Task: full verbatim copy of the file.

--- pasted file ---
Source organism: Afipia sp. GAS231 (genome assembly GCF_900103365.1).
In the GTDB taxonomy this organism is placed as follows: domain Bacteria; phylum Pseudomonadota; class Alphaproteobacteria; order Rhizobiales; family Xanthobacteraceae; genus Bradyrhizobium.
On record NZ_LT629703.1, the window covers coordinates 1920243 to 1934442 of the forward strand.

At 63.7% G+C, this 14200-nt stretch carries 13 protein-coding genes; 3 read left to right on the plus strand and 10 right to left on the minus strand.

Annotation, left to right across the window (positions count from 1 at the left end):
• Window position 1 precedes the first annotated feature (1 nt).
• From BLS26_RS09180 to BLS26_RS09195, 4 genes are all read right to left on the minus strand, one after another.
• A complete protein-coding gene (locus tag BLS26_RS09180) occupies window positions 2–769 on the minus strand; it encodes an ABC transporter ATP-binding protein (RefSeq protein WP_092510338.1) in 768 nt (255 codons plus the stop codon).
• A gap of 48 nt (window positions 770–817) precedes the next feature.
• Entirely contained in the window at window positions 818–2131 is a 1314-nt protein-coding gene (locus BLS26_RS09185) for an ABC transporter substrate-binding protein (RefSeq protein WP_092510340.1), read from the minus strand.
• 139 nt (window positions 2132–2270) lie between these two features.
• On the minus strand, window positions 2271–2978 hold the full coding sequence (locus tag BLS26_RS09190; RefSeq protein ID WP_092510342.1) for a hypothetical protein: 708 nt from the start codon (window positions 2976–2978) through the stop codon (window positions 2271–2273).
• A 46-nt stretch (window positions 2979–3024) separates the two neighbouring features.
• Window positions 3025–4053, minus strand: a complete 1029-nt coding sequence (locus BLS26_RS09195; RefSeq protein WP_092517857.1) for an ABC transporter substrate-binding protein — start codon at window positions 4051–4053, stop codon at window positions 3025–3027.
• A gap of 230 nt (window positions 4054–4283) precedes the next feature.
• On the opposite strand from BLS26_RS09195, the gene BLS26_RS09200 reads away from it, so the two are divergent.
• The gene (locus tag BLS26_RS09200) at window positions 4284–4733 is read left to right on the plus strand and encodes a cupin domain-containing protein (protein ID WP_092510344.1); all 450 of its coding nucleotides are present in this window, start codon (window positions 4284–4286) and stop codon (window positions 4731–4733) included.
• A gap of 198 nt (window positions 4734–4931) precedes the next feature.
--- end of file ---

Source organism: Afipia sp. GAS231 (genome assembly GCF_900103365.1).
In the GTDB taxonomy this organism is placed as follows: domain Bacteria; phylum Pseudomonadota; class Alphaproteobacteria; order Rhizobiales; family Xanthobacteraceae; genus Bradyrhizobium.
On record NZ_LT629703.1, the window covers coordinates 1920243 to 1934442 of the forward strand.

At 63.7% G+C, this 14200-nt stretch carries 13 protein-coding genes; 3 read left to right on the plus strand and 10 right to left on the minus strand.

Annotation, left to right across the window (positions count from 1 at the left end):
• Window position 1 precedes the first annotated feature (1 nt).
• From BLS26_RS09180 to BLS26_RS09195, 4 genes are all read right to left on the minus strand, one after another.
• A complete protein-coding gene (locus tag BLS26_RS09180) occupies window positions 2–769 on the minus strand; it encodes an ABC transporter ATP-binding protein (RefSeq protein WP_092510338.1) in 768 nt (255 codons plus the stop codon).
• A gap of 48 nt (window positions 770–817) precedes the next feature.
• Entirely contained in the window at window positions 818–2131 is a 1314-nt protein-coding gene (locus BLS26_RS09185) for an ABC transporter substrate-binding protein (RefSeq protein WP_092510340.1), read from the minus strand.
• 139 nt (window positions 2132–2270) lie between these two features.
• On the minus strand, window positions 2271–2978 hold the full coding sequence (locus tag BLS26_RS09190; RefSeq protein ID WP_092510342.1) for a hypothetical protein: 708 nt from the start codon (window positions 2976–2978) through the stop codon (window positions 2271–2273).
• A 46-nt stretch (window positions 2979–3024) separates the two neighbouring features.
• Window positions 3025–4053, minus strand: a complete 1029-nt coding sequence (locus BLS26_RS09195; RefSeq protein WP_092517857.1) for an ABC transporter substrate-binding protein — start codon at window positions 4051–4053, stop codon at window positions 3025–3027.
• A gap of 230 nt (window positions 4054–4283) precedes the next feature.
• On the opposite strand from BLS26_RS09195, the gene BLS26_RS09200 reads away from it, so the two are divergent.
• The gene (locus tag BLS26_RS09200) at window positions 4284–4733 is read left to right on the plus strand and encodes a cupin domain-containing protein (protein ID WP_092510344.1); all 450 of its coding nucleotides are present in this window, start codon (window positions 4284–4286) and stop codon (window positions 4731–4733) included.
• A gap of 198 nt (window positions 4734–4931) precedes the next feature.